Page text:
Garlic in medicine and at dinner

 

A whole clove of garlic on a white background
Garlic. Photo by Amin on Wikimedia. CC BY-SA 4.0.

Garlic (Allium sativum) is a bulbous flowering plant that belongs to the same genus as onions, shallots, chives, and leeks. Its bulbous part consists of 65% water, carbohydrates, organosulfur compounds, protein, and free amino acids. It also produces a substance called allicin which gives it its characteristic smell.

Since the dawn of history, garlic has been used for medical purposes—at first in China, Egypt, Greece, and India. Hippocrates (circa. 460–370 BC) treated his patients with it for various complaints. Since then it has been used for diseases of the head and heart, lungs and liver, brain and bones, bladder and prostate, along with worms, rheumatism, and elevated blood pressure. People have also taken it as an aphrodisiac. Some believe it makes people live longer, healthier, and stronger. It was even fed to the participants in the earliest Olympic games.

In many cultures cloves of garlic were believed to prevent the entry of dangerous blood-sucking species such as vampires. Medical textbooks from the 19th century recommended using it to deter head lice and even inserting a whole clove of garlic in the ear to relieve the agony of earache.1 During the COVID-19 pandemic, some people took garlic to prevent catching the disease, along with pepper, chili, black seeds, honey, onion, vitamins D and C, and zinc. It was even taken to ward off the Ebola virus.2

Claims about the effectiveness of garlic are legion. It is supposed to reduce antioxidant stress, promote glutathione production; prevent dementia and Alzheimer’s disease; and suppress the growth of bacteria, fungi, and viruses. It has been claimed to boost immunity; shorten the length of various illnesses; reduce cholesterol levels; lower blood pressure; relieve sore or painful muscles; and detoxify the body against chemicals, radiation, and household cleaners. It is said to be anti-inflammatory and reduce the occurrence of heart attacks.

A multitude of experts on television give further advice on its proper use. Do not add it to your diet in too large quantities, nor too quickly. For most people two cloves a day should be the maximum. Eating more than that may cause headaches, fatigue, appetite loss, muscle aches, dizziness, asthma, or skin rashes. Ask your doctor. Don’t take it with blood thinners.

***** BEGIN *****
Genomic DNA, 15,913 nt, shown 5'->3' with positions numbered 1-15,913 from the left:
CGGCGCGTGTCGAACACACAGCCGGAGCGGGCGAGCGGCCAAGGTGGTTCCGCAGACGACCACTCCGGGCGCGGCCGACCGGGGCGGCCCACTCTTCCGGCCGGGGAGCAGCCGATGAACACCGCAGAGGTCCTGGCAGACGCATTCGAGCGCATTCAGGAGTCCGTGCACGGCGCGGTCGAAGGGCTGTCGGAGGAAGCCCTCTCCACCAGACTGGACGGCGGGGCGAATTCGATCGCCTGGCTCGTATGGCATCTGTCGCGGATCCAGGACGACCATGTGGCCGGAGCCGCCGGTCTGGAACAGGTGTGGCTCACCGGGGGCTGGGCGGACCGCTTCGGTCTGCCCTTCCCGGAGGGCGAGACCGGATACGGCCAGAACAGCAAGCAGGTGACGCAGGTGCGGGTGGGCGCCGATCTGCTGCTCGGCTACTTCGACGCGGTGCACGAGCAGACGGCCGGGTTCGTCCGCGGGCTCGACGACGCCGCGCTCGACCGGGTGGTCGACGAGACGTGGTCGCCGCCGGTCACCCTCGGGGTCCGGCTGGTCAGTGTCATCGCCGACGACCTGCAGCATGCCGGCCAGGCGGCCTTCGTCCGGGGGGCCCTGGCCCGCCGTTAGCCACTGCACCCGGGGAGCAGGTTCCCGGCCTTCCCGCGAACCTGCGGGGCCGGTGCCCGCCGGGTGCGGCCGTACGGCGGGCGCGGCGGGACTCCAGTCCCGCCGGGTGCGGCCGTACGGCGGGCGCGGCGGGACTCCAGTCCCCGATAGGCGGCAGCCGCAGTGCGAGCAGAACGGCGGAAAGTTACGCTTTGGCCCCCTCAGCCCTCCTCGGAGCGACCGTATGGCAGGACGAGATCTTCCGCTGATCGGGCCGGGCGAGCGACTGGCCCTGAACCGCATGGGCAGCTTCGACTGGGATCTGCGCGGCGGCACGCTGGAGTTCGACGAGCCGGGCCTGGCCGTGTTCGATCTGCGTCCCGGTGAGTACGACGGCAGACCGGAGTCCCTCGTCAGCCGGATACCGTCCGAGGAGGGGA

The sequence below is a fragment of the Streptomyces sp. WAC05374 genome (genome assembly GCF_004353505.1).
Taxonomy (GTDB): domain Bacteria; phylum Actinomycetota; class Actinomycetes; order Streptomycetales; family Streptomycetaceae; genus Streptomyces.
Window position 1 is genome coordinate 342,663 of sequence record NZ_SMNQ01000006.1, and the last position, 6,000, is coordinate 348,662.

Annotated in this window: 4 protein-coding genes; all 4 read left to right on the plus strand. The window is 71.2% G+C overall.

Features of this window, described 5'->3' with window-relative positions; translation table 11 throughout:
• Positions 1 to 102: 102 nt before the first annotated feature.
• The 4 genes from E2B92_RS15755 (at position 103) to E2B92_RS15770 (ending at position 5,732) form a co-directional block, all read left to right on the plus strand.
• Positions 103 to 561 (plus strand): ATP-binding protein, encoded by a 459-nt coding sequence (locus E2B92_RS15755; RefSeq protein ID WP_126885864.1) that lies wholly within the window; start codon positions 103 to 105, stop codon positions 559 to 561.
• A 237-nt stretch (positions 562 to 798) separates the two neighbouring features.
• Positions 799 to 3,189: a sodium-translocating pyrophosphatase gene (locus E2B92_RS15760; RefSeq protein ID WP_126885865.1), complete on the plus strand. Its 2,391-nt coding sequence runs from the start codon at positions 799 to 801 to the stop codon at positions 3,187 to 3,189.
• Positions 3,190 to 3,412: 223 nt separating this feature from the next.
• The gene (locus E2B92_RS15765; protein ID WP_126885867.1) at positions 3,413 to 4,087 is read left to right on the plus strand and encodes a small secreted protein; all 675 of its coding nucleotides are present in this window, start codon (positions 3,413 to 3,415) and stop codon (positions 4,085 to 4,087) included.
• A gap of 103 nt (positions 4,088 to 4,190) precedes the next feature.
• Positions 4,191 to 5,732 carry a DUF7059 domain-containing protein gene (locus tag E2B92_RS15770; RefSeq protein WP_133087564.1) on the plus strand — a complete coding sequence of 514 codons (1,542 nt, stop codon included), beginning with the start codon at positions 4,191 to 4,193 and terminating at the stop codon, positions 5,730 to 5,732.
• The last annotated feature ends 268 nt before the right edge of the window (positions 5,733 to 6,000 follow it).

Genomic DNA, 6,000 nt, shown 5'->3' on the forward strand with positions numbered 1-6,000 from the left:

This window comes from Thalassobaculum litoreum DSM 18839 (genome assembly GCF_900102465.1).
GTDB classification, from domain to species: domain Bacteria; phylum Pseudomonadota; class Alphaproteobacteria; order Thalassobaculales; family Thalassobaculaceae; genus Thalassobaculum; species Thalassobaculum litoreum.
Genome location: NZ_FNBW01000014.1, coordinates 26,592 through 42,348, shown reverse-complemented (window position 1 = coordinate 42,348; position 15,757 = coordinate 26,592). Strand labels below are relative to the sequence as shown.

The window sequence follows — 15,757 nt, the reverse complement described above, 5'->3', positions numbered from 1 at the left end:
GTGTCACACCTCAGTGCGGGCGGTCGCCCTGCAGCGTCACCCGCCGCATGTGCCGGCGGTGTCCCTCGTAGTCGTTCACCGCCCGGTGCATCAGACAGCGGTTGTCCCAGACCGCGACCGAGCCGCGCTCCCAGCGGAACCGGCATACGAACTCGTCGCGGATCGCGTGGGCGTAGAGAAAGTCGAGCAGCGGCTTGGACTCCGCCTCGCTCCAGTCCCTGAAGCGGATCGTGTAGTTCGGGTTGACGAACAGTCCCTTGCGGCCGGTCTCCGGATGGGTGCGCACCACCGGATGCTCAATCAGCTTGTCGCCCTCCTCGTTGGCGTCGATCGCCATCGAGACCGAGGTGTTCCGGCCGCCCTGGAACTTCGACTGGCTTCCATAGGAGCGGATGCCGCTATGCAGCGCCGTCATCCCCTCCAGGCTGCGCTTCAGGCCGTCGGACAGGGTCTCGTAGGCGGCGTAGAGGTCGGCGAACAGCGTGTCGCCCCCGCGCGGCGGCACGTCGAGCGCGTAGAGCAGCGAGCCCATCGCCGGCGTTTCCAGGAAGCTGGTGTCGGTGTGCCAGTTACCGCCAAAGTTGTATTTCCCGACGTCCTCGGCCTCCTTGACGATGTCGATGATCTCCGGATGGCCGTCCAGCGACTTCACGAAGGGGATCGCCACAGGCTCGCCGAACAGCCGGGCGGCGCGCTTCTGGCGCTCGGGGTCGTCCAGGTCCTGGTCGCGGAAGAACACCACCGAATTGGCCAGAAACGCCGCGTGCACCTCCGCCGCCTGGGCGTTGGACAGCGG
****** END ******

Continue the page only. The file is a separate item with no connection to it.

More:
Outside the field of medicine, the evidence is more convincing. It undoubtedly makes food taste better. Hundreds of dishes are consumed in all parts of the world by people who otherwise would find their meals bland and tasteless. The side-effects are not medical but societal. Garlic makes your breath stink, and if you eat too much it even exudes through the skin. No odorless garlic has ever been produced, and the only remedy is having the company you keep also partake of it. “Garlicky kisses are only offensive when one-sided.”1

We read that in medieval times, knights were not allowed to come to some royal courts if they had eaten garlic.1 In Anglo-Saxon countries garlic was long regarded as characteristic of the despised immigrants from southern Europe. Only around 1970 were English and North American cuisines revolutionized by the introduction of garlic to make food spicier and less bland. It is sobering to think that garlic was used some 5000 years ago when the Giza pyramids were being built. Clearly human taste varies and changes, but it does not necessarily progress in a linear fashion.

 

References

  1. Bee Wilson. “Garlic’s long march from foul to fabulous.” The Wall Street Journal, June 11, 2022.
  2. Myeong Gyu Kim, Minjung Kim, Jae Hyun Kim, and Kyungim Kim. “Fine-Tuning BERT Models to Classify Misinformation on Garlic and COVID-19 on Twitter.” Int. J. Environ. Res. Public Health 2022;19;5126.

 


 

GEORGE DUNEA, MD, Editor-in-Chief

 

Spring 2022 | Sections | Food